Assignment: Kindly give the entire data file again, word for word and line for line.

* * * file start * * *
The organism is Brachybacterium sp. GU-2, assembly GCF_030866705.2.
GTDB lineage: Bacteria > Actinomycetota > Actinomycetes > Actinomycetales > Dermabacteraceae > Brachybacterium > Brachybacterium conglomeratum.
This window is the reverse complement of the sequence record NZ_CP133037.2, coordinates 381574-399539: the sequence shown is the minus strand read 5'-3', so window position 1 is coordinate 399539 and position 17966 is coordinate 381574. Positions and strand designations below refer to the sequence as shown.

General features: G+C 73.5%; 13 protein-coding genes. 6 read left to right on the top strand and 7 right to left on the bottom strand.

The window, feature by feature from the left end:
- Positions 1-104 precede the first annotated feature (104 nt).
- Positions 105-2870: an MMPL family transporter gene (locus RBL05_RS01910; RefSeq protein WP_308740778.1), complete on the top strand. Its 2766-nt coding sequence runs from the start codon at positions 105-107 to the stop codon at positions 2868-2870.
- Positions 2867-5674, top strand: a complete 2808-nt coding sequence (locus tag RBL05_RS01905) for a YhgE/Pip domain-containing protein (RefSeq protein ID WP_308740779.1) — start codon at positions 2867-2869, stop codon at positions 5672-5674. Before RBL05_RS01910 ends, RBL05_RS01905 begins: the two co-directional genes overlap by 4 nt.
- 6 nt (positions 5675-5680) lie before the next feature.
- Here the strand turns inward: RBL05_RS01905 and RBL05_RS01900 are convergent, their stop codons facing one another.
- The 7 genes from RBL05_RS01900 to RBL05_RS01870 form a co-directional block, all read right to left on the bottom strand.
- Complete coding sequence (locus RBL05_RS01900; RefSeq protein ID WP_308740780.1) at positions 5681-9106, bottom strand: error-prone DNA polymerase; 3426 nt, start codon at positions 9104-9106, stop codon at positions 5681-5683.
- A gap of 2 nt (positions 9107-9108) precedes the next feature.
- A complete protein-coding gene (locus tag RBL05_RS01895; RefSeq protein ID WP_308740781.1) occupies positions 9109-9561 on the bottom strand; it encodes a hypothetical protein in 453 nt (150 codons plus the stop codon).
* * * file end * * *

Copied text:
The organism is Brachybacterium sp. GU-2, assembly GCF_030866705.2.
GTDB lineage: Bacteria > Actinomycetota > Actinomycetes > Actinomycetales > Dermabacteraceae > Brachybacterium > Brachybacterium conglomeratum.
This window is the reverse complement of the sequence record NZ_CP133037.2, coordinates 381574-399539: the sequence shown is the minus strand read 5'-3', so window position 1 is coordinate 399539 and position 17966 is coordinate 381574. Positions and strand designations below refer to the sequence as shown.

General features: G+C 73.5%; 13 protein-coding genes. 6 read left to right on the top strand and 7 right to left on the bottom strand.

The window, feature by feature from the left end:
- Positions 1-104 precede the first annotated feature (104 nt).
- Positions 105-2870: an MMPL family transporter gene (locus RBL05_RS01910; RefSeq protein WP_308740778.1), complete on the top strand. Its 2766-nt coding sequence runs from the start codon at positions 105-107 to the stop codon at positions 2868-2870.
- Positions 2867-5674, top strand: a complete 2808-nt coding sequence (locus tag RBL05_RS01905) for a YhgE/Pip domain-containing protein (RefSeq protein ID WP_308740779.1) — start codon at positions 2867-2869, stop codon at positions 5672-5674. Before RBL05_RS01910 ends, RBL05_RS01905 begins: the two co-directional genes overlap by 4 nt.
- 6 nt (positions 5675-5680) lie before the next feature.
- Here the strand turns inward: RBL05_RS01905 and RBL05_RS01900 are convergent, their stop codons facing one another.
- The 7 genes from RBL05_RS01900 to RBL05_RS01870 form a co-directional block, all read right to left on the bottom strand.
- Complete coding sequence (locus RBL05_RS01900; RefSeq protein ID WP_308740780.1) at positions 5681-9106, bottom strand: error-prone DNA polymerase; 3426 nt, start codon at positions 9104-9106, stop codon at positions 5681-5683.
- A gap of 2 nt (positions 9107-9108) precedes the next feature.
- A complete protein-coding gene (locus tag RBL05_RS01895; RefSeq protein ID WP_308740781.1) occupies positions 9109-9561 on the bottom strand; it encodes a hypothetical protein in 453 nt (150 codons plus the stop codon).